Anna Nicole (ROH, 16 September 2014)

Hurrah for my first effort at getting down with live contemporary opera. But why Anna Nicole out of everything else? Well, there’s the vaguely intellectual attraction of seeing an opera written about one of our more famous contemporaries. Then there’s the titty jokes. So now might be a good time to stop reading if you’re of finer taste…

Anna Nicole: Eva-Maria Westbroek
Virgie: Susan Bickley
Shelley: Loré Lixenberg
The Lawyer Stern: Rod Gilfry
Old Man Marshall: Alan Oke
Blossom: Allison Cook
Doctor Yes: Andrew Rees
Larry King: Peter Hoare
Aunt Kay: Rebecca de Pont Davies
Billy: Grant Doyle
Mayor of Mexia: Wynne Evans
Deputy Mayor: Damian Thantrey
Daddy Hogan: Jeremy White
Trucker: Jeffrey Lloyd-Roberts
Runner: ZhengZhong Zhou
Teenage Daniel: Jason Broderick
Young Daniel: Archie Hunter
Lap Dancers: Yvonne Barclay, Katy Batho, Amanda Floyd, Amy Catt
Pole Dancers: Charlie Avella, Gemma McFarlane-Edmond, Kirsty Wone
Dancers: Hester Montgomery Campbell, Katy Lowenhoff, Rosie Rowlands
Meat Rack Girls: Kiera Lyness, Bernadette Lord, Louise Armit, Andrea Hazell
Patron: Andrew O’Connor
Gentleman: Andrew O’Connor
Onstage Band: Ian Thomas (Drummer), Laurence Cottle (Bass Guitarist), John Parricelli (Guitarist)

Conductor: Antonio Pappano | Chorus and Orchestra of the ROH

Director: Richard Jones

But should you even be reading about Anna Nicole if you’ve delicate senses? I mean the woman liked nodding dogs and plastic flamingos. Luckily, I appreciate low-brow humour. Richard Thomas’ libretto is thus up my alley, to the point where I’m considering checking out his Jerry Springer.

I’ll be up front with you: the expletive-happy libretto is the best part. It takes the piss out of everything, from small shitty towns to soul-sucking big cities, the small breasted masses and dumb blondes with big titties. I wonder what Mozart or Verdi could’ve come up with if their librettists wrote choruses about “bazookas”. I bet Mozart would’ve loved writing an opera about voluptuous blondes and farting old suitors. In fact that’s kinda what Die Entfuhrung is about, eh? Verdi might’ve surprisingly come down on the side of bra burners, out of an innate love for revolution. I can already see the Anvil chorus going down that route.

The music is samey in that sort of generic Broadway way except the vocal parts are made operatic. Anna Nicole’s part seems the most varied, as it should be. There are a few moments where EMW was allowed to show some vocal artistry – a bit of coloratura, a bit of octave jumping. The other character with a bit of memorable vocals is Old Man Marshall II. Both Oke and EMW are swimming with their stuff. Gilfry would probably be interesting, too, if he had something to sink his teeth in. Alas, the only sinking of teeth was done by the title character and the victims were burgers.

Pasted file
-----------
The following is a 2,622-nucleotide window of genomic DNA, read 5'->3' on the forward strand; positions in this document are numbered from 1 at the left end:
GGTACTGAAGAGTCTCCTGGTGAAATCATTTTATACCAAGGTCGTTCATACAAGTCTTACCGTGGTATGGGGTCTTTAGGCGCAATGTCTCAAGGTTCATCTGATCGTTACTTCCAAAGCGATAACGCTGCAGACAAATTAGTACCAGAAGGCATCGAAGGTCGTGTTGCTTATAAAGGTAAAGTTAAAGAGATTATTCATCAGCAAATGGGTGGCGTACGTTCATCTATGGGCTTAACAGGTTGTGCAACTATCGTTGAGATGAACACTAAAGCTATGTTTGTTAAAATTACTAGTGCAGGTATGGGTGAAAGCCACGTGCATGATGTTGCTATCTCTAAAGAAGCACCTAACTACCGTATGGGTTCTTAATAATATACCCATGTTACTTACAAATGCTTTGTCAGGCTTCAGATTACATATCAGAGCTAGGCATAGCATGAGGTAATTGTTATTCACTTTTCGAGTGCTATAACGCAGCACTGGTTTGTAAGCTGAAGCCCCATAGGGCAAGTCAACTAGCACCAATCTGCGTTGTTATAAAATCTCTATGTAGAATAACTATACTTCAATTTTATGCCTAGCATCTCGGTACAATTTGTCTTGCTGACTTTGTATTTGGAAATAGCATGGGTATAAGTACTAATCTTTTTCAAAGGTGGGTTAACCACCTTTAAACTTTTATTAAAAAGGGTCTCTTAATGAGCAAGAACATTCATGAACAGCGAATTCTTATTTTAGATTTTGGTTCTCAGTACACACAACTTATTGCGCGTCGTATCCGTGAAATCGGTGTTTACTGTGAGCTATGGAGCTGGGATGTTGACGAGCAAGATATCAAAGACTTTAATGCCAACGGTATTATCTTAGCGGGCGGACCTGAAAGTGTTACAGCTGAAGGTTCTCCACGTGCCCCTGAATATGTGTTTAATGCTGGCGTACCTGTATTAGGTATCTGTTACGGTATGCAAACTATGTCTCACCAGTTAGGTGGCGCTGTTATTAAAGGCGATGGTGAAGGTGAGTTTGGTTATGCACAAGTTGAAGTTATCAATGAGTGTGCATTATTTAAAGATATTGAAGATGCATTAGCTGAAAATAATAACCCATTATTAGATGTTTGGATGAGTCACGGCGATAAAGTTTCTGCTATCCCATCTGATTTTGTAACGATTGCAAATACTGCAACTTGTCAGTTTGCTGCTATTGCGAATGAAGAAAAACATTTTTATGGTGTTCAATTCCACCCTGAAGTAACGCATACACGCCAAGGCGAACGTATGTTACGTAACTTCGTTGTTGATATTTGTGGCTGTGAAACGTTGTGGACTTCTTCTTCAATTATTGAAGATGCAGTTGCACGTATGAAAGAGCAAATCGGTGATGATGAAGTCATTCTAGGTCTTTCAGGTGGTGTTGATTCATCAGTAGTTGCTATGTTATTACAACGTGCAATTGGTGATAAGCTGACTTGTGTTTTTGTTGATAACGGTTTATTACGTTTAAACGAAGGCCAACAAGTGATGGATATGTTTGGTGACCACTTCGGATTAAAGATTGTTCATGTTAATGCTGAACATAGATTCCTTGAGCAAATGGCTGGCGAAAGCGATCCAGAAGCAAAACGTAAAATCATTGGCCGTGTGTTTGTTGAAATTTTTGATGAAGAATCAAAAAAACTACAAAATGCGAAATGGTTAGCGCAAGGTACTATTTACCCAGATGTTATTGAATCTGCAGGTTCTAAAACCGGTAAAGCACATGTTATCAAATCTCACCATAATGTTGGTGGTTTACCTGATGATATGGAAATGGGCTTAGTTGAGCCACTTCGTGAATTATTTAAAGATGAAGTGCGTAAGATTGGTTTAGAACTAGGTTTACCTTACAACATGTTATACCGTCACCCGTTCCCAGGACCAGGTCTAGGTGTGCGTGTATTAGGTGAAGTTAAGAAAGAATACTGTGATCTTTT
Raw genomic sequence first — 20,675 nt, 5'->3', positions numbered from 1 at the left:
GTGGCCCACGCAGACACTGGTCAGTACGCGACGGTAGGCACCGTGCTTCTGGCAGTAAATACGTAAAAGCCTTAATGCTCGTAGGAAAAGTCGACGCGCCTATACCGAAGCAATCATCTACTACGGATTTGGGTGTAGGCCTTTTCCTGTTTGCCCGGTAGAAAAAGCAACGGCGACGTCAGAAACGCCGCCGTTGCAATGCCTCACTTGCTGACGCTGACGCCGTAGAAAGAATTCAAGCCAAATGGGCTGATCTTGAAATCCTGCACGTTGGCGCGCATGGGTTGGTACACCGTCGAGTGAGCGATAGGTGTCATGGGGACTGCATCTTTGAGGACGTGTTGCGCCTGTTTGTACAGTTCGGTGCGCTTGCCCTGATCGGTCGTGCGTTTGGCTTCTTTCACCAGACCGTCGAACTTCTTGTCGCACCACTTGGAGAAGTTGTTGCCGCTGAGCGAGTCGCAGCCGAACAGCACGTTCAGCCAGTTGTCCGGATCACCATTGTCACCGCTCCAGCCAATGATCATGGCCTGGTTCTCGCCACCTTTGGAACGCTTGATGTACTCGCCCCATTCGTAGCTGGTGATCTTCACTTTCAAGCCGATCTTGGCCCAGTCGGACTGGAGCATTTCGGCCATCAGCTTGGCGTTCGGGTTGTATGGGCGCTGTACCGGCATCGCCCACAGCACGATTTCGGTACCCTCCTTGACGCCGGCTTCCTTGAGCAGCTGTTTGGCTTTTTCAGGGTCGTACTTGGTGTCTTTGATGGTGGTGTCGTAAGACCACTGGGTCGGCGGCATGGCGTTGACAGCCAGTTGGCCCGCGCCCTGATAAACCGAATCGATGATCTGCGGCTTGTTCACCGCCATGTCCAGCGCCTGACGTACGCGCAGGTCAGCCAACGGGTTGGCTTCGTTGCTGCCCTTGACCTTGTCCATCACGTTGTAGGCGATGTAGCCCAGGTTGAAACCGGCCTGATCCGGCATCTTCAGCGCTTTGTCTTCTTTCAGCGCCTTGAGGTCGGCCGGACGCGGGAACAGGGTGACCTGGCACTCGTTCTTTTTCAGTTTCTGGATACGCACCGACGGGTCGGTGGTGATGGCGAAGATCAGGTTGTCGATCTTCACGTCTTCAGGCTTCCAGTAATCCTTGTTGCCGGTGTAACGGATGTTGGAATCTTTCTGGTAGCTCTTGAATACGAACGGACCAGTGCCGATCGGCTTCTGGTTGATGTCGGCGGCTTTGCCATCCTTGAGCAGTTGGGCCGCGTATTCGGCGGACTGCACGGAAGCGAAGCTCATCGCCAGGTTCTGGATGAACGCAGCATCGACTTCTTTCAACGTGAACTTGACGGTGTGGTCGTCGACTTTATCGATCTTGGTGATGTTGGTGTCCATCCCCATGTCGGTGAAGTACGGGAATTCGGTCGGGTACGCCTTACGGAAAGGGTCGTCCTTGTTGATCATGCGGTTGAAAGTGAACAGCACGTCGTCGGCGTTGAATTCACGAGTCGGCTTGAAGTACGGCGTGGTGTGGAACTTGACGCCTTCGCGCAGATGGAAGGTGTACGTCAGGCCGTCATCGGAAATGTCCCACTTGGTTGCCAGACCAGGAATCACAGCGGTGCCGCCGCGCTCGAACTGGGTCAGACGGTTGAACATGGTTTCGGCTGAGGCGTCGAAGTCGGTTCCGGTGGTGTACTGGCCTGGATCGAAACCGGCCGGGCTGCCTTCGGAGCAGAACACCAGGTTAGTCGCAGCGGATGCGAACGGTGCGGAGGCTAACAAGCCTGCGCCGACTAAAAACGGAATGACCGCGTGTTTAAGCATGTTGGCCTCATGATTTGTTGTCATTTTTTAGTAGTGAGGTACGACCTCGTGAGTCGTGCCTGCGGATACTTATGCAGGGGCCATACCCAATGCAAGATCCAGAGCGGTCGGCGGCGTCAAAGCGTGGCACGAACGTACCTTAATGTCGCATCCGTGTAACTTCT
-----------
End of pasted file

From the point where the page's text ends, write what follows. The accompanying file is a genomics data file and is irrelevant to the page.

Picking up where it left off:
The production is appropriately tongue in cheek = gaudy to the max (Old Man Marshall is sporting a gold tracksuit, Anna Nicole rocks a range of heinously tasteless pink outfits), the changes of scenes quick, musical theatre-like. It did remind me a lot of The Book of Mormon, one of my few musical theatre outings. The crowd was also a lot more West End than usual. The lady next to me confided that this was her first time at the opera and that she was enjoying herself. I encouraged her to visit again.

For my £15 I was entertained throughout1 and EMW did do a great job with the character such as it was. As the second act progressed and things turned sour there was a sort of character progression. The music, alas, remained much the same. The libretto, again, came to the rescue and I was moved a bit. Would I see it again? Nah. Am I more up for live contemporary opera? I think so.

  1. I paid £41 (with discount) for The Book of Mormon and the singers were clearly inferior, so bargain! 

About dehggial

Mozart/Baroque loving red dragon

Posted on September 17, 2014, in contemporary operas, historical timeline and tagged , , . Bookmark the permalink. 4 Comments.

  1. I have only seen Anna Nicole in a Met recording but I enjoyed it hugely as a spectacular, rather than as a great feat of music. And I was moved by the later parts , the line remains with me “the mind breaks, the mind warps , you wake up holding your son’s corpse” that is pretty striking.
    Do you consider Nixon in China to be contemporary? I think it is about twenty years old now? Just guessing. It is a different story, the music is streets ahead of Anna Nicole andthe voices work so hard that the singers are actually amplified. But the show is so difficult and requires constant concentration and I can see how much easier an introduction to opera Anna Nicole would be.


    • I agree is a spectacular more than anything. Nixon in China is a contemporary opera, yes. “Contemporary” I think goes back about 50 years or so.


      • Ok thanks. I am just learning the verybasics at the moment. I love your blog , its so informative and I feel like I have learned a lot from you. I wish I lived in London and had loads of money! I would spend every night educating myself!


        • Thank you for your kind words. I hope people get something from my posts, as I too get from other bloggers’. Bettering myself via art and culture is precisely why I put up with London 😉


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